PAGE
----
Lowbrow

hot rod by robert williams

Lowbrow describes an underground visual art movement that arose in Los Angeles in the late 1970s. Lowbrow is a widespread populist art movement with origins in the underground comix world, punk music, hot-rod street culture, and other subcultures. It is also often known by the name pop surrealism. Lowbrow art often has a sense of humor – sometimes the humor is gleeful, sometimes impish, and sometimes it is a sarcastic comment.

Some of the first artists to create what came to be known as lowbrow art were underground cartoonists like Robert Williams and Gary Panter. Early shows were in alternative galleries in New York and Los Angeles such as Psychedelic Solutions Gallery in Greenwich Village, La Luz de Jesus, and 01 gallery. The lowbrow magazine Juxtapoz by Robert Williams, first published in 1994, has been a mainstay of writing on lowbrow art and has helped direct and grow the movement.

Writers have noted that there are now distinctions to be drawn between how lowbrow manifests itself in different regions and places. Some see a distinct U.S. ‘west coast’ lowbrow style, which is more heavily influenced by underground comix and hot rod car-culture than elsewhere. As the lowbrow style has spread around the world, it has been intermingled with the tendencies in the visual arts of those places in which it has established itself.

In his magazine Juxtapoz, Robert Williams took credit for originating the term ‘lowbrow art.’ He stated that in 1979 Gilbert Shelton of the publisher Rip-Off Press decided to produce a book featuring Willams’ paintings. Williams said he decided to give the book the self-deprecating title, ‘The Lowbrow Art of Robt. Williams,’ since no authorized art institution would recognize his type of art.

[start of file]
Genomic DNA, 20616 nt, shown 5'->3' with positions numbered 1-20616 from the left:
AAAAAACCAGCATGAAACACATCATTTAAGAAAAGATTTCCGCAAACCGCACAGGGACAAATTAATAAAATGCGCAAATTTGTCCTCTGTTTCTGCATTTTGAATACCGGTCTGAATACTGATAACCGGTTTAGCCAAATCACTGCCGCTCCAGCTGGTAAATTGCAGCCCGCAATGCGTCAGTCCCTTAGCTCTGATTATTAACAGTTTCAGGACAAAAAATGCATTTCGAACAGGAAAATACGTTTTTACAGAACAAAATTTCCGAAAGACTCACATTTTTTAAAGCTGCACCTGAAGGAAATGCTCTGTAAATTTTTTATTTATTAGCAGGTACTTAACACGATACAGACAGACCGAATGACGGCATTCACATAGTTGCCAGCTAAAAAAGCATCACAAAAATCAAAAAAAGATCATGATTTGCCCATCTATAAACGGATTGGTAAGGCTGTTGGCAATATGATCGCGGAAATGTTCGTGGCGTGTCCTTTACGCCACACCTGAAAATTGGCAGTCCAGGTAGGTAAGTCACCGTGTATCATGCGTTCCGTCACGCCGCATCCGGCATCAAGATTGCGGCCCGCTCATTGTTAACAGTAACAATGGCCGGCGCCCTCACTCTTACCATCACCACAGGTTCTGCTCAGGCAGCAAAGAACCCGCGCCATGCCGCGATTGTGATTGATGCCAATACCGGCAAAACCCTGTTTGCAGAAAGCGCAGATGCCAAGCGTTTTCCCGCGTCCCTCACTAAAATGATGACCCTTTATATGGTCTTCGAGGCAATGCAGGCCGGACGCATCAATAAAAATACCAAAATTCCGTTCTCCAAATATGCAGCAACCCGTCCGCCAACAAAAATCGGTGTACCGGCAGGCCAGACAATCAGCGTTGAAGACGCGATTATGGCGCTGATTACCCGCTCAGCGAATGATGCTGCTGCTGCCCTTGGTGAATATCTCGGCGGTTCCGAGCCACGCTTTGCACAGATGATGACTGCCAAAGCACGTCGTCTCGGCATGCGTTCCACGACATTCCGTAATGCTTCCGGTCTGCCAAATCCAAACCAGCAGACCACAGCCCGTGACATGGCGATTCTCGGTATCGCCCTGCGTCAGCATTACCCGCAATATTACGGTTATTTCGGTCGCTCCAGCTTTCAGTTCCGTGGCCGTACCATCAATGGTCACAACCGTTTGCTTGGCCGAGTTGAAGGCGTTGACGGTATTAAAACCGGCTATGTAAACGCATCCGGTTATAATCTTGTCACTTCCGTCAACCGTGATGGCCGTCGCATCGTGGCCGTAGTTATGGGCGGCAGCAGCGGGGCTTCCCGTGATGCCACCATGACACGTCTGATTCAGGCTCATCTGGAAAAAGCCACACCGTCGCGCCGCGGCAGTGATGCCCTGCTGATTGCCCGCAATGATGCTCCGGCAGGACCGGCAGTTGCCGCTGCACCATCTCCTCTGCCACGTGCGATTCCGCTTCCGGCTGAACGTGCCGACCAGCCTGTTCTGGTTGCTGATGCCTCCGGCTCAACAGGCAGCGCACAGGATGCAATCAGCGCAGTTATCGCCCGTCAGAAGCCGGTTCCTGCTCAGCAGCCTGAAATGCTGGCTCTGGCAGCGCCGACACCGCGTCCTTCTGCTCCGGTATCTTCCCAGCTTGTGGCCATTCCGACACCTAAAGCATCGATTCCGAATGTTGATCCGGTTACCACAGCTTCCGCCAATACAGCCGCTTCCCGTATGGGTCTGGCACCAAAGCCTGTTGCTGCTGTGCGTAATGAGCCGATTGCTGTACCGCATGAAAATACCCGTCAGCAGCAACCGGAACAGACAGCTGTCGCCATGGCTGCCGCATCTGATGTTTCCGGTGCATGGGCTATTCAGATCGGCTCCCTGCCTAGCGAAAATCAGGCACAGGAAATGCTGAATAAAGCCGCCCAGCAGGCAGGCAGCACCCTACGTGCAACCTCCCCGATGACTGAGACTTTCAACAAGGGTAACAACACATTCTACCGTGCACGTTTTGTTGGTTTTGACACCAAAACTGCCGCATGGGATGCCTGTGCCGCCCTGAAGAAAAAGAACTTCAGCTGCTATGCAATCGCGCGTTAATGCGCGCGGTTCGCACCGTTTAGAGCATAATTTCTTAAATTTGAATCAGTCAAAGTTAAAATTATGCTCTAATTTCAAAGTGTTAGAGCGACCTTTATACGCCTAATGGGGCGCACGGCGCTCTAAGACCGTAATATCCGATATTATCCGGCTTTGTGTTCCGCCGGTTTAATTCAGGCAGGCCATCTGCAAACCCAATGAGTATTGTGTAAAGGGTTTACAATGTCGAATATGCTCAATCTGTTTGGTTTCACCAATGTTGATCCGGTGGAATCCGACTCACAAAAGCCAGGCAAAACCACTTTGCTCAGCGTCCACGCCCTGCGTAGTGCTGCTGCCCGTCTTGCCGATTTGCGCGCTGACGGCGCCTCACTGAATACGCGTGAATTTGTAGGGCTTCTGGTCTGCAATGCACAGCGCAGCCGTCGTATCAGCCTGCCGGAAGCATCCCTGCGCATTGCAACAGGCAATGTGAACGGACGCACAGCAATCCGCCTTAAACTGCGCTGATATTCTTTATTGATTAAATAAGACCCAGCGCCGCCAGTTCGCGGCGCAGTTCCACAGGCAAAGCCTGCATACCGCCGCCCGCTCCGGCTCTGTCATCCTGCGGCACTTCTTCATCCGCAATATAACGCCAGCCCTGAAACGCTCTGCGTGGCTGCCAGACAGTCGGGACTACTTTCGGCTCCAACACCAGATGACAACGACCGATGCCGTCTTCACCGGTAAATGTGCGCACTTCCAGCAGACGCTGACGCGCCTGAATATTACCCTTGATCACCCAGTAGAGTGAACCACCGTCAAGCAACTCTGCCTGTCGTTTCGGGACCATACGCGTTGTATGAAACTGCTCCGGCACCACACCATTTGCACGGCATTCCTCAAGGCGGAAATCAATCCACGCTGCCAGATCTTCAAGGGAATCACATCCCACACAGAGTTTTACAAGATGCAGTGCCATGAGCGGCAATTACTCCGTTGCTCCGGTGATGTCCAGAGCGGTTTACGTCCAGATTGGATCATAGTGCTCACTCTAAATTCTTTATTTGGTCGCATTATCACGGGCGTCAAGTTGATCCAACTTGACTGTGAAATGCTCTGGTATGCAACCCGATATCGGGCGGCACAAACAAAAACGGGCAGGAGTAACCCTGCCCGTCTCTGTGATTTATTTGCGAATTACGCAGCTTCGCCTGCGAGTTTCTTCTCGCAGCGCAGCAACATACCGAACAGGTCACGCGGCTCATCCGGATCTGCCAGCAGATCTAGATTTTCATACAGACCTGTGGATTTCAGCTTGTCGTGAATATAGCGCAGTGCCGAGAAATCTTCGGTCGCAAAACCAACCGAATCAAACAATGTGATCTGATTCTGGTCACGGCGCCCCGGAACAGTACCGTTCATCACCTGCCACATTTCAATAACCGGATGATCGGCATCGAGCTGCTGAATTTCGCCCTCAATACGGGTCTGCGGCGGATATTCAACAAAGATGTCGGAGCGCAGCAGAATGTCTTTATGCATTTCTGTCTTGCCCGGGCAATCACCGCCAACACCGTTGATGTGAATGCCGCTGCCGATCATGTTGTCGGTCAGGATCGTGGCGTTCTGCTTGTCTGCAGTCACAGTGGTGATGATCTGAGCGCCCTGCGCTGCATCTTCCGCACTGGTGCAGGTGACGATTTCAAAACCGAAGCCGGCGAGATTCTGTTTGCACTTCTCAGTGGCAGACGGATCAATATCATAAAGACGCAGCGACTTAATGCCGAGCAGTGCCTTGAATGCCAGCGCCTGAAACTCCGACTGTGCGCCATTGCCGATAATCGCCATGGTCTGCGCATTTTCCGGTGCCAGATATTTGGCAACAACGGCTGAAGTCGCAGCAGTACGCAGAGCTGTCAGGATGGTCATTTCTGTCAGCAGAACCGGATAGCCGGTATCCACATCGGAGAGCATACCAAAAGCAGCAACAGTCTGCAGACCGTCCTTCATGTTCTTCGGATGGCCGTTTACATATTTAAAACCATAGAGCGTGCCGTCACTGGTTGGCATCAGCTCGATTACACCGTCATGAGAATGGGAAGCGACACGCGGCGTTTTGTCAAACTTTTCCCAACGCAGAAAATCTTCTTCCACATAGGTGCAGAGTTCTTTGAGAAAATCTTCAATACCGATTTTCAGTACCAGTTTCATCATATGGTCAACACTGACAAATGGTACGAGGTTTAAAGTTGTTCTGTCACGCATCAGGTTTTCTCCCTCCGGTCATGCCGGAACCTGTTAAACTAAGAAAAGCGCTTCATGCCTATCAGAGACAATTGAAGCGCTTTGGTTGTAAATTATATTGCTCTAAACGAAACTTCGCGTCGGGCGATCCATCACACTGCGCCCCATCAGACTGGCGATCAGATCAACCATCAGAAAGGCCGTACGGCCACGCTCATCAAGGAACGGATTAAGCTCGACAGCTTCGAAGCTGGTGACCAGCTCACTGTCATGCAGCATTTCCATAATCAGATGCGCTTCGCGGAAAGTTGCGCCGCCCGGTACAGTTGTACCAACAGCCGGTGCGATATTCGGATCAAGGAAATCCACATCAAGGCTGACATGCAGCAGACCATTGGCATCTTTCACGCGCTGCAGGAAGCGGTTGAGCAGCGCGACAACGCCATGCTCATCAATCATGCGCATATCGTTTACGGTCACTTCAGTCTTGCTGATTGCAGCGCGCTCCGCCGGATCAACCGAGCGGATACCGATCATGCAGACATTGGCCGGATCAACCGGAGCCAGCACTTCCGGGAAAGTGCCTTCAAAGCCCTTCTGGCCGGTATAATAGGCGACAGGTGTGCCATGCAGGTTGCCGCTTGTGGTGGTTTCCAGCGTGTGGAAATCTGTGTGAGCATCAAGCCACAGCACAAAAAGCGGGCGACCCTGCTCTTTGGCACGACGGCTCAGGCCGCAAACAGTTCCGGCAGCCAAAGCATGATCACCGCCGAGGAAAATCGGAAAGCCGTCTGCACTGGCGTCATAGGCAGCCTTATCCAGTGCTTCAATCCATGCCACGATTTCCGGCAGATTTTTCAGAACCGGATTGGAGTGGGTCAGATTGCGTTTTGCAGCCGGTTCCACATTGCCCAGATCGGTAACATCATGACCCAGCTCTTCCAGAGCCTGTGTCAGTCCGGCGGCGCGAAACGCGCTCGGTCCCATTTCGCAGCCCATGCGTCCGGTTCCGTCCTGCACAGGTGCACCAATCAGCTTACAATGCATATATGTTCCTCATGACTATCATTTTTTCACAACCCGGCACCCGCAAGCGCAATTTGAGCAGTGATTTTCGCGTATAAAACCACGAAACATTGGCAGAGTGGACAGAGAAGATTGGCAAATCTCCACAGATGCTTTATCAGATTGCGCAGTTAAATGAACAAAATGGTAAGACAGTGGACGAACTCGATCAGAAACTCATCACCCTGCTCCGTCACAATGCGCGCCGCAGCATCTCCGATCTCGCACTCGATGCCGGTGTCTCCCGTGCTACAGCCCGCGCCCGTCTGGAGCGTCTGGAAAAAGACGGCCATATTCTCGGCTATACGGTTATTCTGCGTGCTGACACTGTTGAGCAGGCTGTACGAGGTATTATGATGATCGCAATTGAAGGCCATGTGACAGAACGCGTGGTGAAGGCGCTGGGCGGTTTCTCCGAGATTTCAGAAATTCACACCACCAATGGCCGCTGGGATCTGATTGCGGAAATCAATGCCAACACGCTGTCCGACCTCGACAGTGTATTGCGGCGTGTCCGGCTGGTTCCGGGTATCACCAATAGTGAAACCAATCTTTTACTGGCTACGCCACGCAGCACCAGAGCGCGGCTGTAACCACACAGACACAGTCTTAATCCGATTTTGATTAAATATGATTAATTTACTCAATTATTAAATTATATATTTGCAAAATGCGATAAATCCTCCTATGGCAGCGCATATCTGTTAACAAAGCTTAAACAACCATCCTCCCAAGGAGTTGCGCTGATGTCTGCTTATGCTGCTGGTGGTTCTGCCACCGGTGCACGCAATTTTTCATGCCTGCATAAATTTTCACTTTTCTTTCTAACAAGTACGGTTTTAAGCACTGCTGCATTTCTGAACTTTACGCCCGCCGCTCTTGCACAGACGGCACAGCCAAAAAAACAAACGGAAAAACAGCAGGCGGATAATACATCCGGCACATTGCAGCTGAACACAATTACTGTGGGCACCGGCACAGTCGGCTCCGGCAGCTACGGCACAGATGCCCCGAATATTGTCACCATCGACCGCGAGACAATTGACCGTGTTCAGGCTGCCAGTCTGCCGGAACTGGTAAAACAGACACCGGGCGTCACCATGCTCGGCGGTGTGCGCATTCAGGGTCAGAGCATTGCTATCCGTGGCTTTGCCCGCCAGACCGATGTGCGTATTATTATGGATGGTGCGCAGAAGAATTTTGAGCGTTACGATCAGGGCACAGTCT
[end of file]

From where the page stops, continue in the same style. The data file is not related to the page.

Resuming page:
Museums and art critics have been uncertain as to the status of lowbrow in relation to the fine art world, and to date it has been largely excluded – although this has not stopped some collectors from buying the works. Some art critics doubt that lowbrow is a ‘legitimate’ art movement, and there is thus very little scholarly critical writing about it.

The standard argument of critics is that critical writing arises naturally from within an art movement first, and then a wider circle of critics draws upon this writing to inform their own criticism. This apparent absence of internal critical writing may be because many lowbrow artists began their careers in fields not normally considered fine art, such as illustration, tattooing and comic books. Many lowbrow artists are self-taught, which further alienates them from the world of museum curators and art schools.

Many in the art world have deeper difficulties with lowbrow’s figurative focus, its cultivation of narrative, and its strong valuing of technical skill. However, a number of artists who started their careers by showing in lowbrow galleries have gone on to show their work primarily in mainstream fine art galleries. Joe Coleman, Mark Ryden, Ciou, Manuel Ocampo, Georganne Deen, and the Clayton Brothers are examples.

Some origins of lowbrow’s approach can be traced to art movements of the early 20th century, specifically the works of the Dadaists and the leading proponents of the American Regionalism movement (artists such as Marcel Duchamp and Thomas Hart Benton, respectively) in which such art movements have questioned the distinctions between high and low art, fine art and folk art, and popular culture and high-art culture.

In some sense lowbrow art is about exploring and critiquing those distinctions, and it thus shares similarities with the pop art of the 1960s and early 70s. One can also note that just as the lowbrow artists play in the blurred (or perhaps evaporated) boundaries between high and low culture, other more ‘mainstream’ contemporary artists use artistic strategies similar to those employed by lowbrow artists. Examples include: Lisa Yuskavage, Kenny Scharf, Takashi Murakami, Inka Essenhigh, Jim Shaw, John Currin.

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One Comment to “Lowbrow”

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